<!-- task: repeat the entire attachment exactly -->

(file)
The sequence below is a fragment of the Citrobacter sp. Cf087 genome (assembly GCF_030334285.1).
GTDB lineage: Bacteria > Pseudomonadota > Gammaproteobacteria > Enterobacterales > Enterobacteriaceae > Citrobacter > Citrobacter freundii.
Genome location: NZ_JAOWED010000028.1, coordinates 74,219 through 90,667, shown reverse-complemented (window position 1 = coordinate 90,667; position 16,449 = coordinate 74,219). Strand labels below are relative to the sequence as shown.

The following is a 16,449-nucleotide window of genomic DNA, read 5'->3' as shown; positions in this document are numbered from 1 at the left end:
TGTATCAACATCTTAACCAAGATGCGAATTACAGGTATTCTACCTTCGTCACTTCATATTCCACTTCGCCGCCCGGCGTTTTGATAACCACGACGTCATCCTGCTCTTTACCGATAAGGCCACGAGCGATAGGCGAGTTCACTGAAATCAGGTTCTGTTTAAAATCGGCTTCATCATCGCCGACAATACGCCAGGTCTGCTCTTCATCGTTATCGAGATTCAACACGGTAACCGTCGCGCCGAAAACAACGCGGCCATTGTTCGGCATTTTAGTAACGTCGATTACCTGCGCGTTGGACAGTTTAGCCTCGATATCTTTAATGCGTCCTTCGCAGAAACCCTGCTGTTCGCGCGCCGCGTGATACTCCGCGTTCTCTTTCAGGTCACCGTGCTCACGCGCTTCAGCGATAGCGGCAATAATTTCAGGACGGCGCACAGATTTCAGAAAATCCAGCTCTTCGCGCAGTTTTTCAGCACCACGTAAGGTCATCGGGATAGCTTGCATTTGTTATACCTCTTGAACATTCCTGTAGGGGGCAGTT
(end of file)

The sequence below is a fragment of the Citrobacter sp. Cf087 genome (assembly GCF_030334285.1).
GTDB lineage: Bacteria > Pseudomonadota > Gammaproteobacteria > Enterobacterales > Enterobacteriaceae > Citrobacter > Citrobacter freundii.
Genome location: NZ_JAOWED010000028.1, coordinates 74,219 through 90,667, shown reverse-complemented (window position 1 = coordinate 90,667; position 16,449 = coordinate 74,219). Strand labels below are relative to the sequence as shown.

The following is a 16,449-nucleotide window of genomic DNA, read 5'->3' as shown; positions in this document are numbered from 1 at the left end:
TGTATCAACATCTTAACCAAGATGCGAATTACAGGTATTCTACCTTCGTCACTTCATATTCCACTTCGCCGCCCGGCGTTTTGATAACCACGACGTCATCCTGCTCTTTACCGATAAGGCCACGAGCGATAGGCGAGTTCACTGAAATCAGGTTCTGTTTAAAATCGGCTTCATCATCGCCGACAATACGCCAGGTCTGCTCTTCATCGTTATCGAGATTCAACACGGTAACCGTCGCGCCGAAAACAACGCGGCCATTGTTCGGCATTTTAGTAACGTCGATTACCTGCGCGTTGGACAGTTTAGCCTCGATATCTTTAATGCGTCCTTCGCAGAAACCCTGCTGTTCGCGCGCCGCGTGATACTCCGCGTTCTCTTTCAGGTCACCGTGCTCACGCGCTTCAGCGATAGCGGCAATAATTTCAGGACGGCGCACAGATTTCAGAAAATCCAGCTCTTCGCGCAGTTTTTCAGCACCACGTAAGGTCATCGGGATAGCTTGCATTTGTTATACCTCTTGAACATTCCTGTAGGGGGCAGTT